Finding rail connections for your next holiday

One of those big frustrations I have faced is to figure out the right way to get trains to far away holiday destinations in India. For one, you need to know the nearest railway station. And then you have to get a list of trains. And then figure out various timings….

So, in HolidayIQ we decided to cut through this nonsense and make everything available in one place. So, if you live in say, Chennai and want to go on holiday to Kanha National Park in Madhya Pradesh, here are the trains:

http://www.holidayiq.com/Chennai-Kanha-Train-Tickets-Booking-MAS-JBP-399.html

Cool or what 🙂

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Train Travel

Train travel is funny. I spent almost 15 years trying to earn well enough so that I never have to travel by train. Only to find myself yearning to travel more by train, now that I can afford not to. Or is it that I am funny? Maybe neither is funny; it is just the nature of things. We want less of what we have and more of what we don’t. Maybe it is this new world we are creating; a world of professional malcontents.

6500 Indian resorts, hotels, home-stays & guesthouses

HolidayIQ has now listed 6500 resorts, hotels, home-stays & guest-houses across India. About 40% of these properties have got reviews from actual guests who stayed there, which is amazing for our country. This is simply because of the consistent hard work so many travel-crazy folk have lovingly put into this over the last 3 years. I still remember early 2004, when this project started as India Resorts Survey – a travel-lovers initiative set up by a small group of holiday junkies. It has really grown up now and it cannot be easily replicated.

The count of accommodation options at the major tourism states are: Goa Hotels – 384, Kerala Hotels – 642, Rajasthan Hotels – 561, Himachal Hotels – 381

For the bigger cities, the count is : Delhi – 198, Mumbai – 176, Bangalore – 171

Out of this list, 1157 India hotels are in a mountain or a hill setting, 554 are Beach hotels in India, 161 are wildlife hotels and 92 give the traveller an inland waterfront experience.

Railway Protection

It was a summer in the mid-eighties. A 17 year old climbed into a train to undertake one of the longer rail journeys of the world – the 2 nights & 2.5 days needed to get from Thiruvanthapuram Central station to the New Delhi station. Sitting in the 2nd class, sleeper compartment was the usual motley crew of Indian travellers. But before the long journey was over, the 17 year old could see many of them as distinct human beings, who in one amazing moment, came together to save his life. It was a crazy journey on the 2625 UP, and the 17 year old was me. (sorry for the drama, but this is the 60th year of our independence and all that. Also, it is almost true.) Continue reading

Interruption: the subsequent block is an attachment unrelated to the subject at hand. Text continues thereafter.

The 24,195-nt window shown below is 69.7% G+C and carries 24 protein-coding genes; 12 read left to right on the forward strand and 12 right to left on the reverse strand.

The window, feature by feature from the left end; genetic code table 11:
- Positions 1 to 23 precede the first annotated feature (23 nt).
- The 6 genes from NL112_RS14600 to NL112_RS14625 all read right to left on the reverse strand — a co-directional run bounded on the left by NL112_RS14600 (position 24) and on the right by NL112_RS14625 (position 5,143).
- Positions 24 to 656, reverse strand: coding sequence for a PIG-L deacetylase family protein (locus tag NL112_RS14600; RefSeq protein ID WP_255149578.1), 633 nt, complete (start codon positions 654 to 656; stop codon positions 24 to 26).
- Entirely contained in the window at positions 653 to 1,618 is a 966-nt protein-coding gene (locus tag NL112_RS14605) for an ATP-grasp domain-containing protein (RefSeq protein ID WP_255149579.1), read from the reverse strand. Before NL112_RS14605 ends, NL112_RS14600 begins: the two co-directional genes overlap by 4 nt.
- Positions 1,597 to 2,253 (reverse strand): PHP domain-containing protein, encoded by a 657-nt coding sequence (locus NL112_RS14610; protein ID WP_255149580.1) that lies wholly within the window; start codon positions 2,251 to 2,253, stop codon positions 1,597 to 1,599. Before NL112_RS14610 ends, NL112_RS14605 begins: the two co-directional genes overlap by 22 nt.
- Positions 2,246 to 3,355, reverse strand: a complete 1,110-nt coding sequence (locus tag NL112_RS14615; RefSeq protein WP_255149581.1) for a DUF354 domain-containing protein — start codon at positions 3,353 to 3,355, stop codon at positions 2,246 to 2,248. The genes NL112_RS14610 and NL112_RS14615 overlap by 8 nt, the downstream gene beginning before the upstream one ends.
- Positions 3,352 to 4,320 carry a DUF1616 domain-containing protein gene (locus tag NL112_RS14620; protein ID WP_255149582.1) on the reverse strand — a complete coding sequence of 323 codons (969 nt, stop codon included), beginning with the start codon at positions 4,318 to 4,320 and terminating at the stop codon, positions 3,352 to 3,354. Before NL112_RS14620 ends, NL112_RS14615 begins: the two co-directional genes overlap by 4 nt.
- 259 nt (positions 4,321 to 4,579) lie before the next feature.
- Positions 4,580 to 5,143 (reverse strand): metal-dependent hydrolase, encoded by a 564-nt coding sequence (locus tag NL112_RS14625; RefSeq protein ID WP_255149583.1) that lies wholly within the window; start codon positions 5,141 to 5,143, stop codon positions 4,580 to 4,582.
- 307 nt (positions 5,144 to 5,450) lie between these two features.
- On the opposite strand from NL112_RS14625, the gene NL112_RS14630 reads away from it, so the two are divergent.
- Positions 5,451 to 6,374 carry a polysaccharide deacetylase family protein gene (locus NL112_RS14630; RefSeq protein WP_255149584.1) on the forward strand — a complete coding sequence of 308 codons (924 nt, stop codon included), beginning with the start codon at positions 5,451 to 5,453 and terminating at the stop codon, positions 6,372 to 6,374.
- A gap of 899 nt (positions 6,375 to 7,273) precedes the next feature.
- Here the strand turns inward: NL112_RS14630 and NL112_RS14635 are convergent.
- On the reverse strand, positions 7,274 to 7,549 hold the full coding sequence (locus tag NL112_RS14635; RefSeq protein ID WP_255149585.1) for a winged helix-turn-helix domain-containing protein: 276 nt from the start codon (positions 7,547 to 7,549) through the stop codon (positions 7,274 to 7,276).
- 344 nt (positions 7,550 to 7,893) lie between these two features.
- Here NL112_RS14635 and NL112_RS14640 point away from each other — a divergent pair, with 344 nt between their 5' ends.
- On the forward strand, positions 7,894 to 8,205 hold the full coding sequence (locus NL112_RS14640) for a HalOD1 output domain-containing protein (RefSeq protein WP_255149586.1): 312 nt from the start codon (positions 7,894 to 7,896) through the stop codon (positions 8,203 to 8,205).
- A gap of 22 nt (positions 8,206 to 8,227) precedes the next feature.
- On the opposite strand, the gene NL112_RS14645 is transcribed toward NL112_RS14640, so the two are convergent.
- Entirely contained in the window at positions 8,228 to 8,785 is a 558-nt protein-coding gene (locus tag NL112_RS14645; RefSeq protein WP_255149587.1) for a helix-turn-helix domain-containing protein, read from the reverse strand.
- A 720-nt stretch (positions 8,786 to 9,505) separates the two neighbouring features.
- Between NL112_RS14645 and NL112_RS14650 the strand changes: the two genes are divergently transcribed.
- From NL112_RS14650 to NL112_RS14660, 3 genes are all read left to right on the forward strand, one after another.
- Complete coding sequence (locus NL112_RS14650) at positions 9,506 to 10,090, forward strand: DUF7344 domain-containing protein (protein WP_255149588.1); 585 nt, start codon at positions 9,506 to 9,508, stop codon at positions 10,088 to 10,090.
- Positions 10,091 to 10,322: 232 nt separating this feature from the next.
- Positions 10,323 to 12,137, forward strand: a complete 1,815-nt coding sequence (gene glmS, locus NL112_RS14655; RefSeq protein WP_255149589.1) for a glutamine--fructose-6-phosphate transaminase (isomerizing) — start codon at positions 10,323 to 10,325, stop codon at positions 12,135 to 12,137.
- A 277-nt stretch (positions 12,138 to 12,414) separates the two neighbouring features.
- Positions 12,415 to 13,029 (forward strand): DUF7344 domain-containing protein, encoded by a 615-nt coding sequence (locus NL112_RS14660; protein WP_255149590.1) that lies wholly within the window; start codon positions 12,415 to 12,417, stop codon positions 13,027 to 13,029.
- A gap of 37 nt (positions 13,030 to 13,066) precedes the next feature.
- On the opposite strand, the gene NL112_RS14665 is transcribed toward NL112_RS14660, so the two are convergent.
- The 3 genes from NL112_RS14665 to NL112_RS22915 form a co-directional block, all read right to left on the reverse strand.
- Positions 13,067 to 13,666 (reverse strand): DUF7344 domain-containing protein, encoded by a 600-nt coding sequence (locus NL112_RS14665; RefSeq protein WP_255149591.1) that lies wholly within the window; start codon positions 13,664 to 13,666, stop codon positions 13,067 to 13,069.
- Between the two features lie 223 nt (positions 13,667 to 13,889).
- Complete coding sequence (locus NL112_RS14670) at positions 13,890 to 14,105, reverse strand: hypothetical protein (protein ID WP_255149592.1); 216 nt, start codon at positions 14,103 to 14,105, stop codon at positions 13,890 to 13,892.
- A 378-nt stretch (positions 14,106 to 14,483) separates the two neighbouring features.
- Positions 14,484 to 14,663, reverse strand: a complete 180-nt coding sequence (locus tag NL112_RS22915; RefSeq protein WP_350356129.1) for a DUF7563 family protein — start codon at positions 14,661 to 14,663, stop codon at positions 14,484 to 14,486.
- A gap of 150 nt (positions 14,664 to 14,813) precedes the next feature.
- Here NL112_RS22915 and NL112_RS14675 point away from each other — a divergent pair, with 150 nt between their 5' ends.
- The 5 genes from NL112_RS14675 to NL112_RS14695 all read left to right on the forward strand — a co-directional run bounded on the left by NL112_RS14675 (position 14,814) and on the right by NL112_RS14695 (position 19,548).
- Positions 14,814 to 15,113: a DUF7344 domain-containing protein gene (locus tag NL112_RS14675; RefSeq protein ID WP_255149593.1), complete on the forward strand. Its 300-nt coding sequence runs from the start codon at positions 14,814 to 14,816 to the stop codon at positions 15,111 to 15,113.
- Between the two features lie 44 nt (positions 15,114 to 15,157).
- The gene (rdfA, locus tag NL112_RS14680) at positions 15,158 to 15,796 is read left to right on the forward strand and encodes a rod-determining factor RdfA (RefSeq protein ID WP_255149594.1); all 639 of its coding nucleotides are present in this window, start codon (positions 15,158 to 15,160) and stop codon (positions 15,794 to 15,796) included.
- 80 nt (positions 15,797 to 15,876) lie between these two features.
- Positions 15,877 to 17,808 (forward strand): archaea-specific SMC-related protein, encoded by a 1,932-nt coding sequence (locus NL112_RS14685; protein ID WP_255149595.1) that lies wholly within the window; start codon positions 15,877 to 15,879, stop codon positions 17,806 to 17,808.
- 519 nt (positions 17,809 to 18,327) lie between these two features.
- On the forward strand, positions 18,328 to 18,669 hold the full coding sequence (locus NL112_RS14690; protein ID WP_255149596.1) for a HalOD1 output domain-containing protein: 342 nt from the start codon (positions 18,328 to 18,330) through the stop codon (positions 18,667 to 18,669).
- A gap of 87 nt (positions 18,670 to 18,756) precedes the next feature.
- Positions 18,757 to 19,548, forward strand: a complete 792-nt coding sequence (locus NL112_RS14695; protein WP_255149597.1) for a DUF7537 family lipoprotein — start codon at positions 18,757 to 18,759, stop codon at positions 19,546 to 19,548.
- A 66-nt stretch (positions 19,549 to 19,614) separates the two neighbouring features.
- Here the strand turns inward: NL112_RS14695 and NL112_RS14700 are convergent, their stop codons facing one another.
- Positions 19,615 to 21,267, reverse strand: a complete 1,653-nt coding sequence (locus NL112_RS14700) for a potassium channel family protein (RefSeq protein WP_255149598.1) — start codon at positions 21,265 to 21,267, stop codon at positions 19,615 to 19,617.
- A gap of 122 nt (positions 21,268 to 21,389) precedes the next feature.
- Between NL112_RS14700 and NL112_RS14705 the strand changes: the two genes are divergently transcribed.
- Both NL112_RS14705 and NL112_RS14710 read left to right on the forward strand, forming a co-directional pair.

Aitken, Dalrymple..what is with these Scots and India?

bill_aitken.jpg william_d.jpg

Just finished re-reading Bill Aitken’s account of his motorbike journeys across the Decccan plateau in central India. While I was keeping the book back on my shelf, I saw the other scotsman’s book on India – The City of Djinns by William Dalrymple.

Both Dalrymple and Aitken have the knack of looking at India from an open, honest and ultimately empathetic perspective. Among the multitude of tomes written on India by foreigners, their writings stand out. Is it a coincidence that both of them are Scots or is there more to it? Continue reading

Geographical Indications : a new destination marketing mantra

What is common to Basmati rice, Darjeeling tea, Kanchipuram Silk saree, Alphonso mango, Kolhapuri chappal & Bikaneri bhujia? Answer – these are all Indian products or produce closely associated with a particular place and are all patent protected as Geographic Indications (GI). Which means chappals made other than in Kolhapur or Silk sarees made outside Kancheepuram cannot pass themselves of as the real thing. Now, what does this have to do with tourism? Continue reading

Music in the Paris Metro

(The haunting notes of a flute – World Music in the Paris Metro)

Paris is an awesome city, what with its riverside walks, its pavement artists, its cafes, the sight of matrons wheeling trolleys filled with early morning bread and all the elegantly dressed people. But to me, nothing so personifies the idea of Paris as the street musicians down in the Metro. I found out recently that the riches of music down under is no accident. Apparently the Paris metro goes through regular auditions and only those selected by a jury gets the certificate to perform – there are over 100 places on the metro network where these musicians are allowed to strut their stuff.

If you want to know a bit more of the street music scene in Paris, here is an article. http://www.paristempo.com/music.html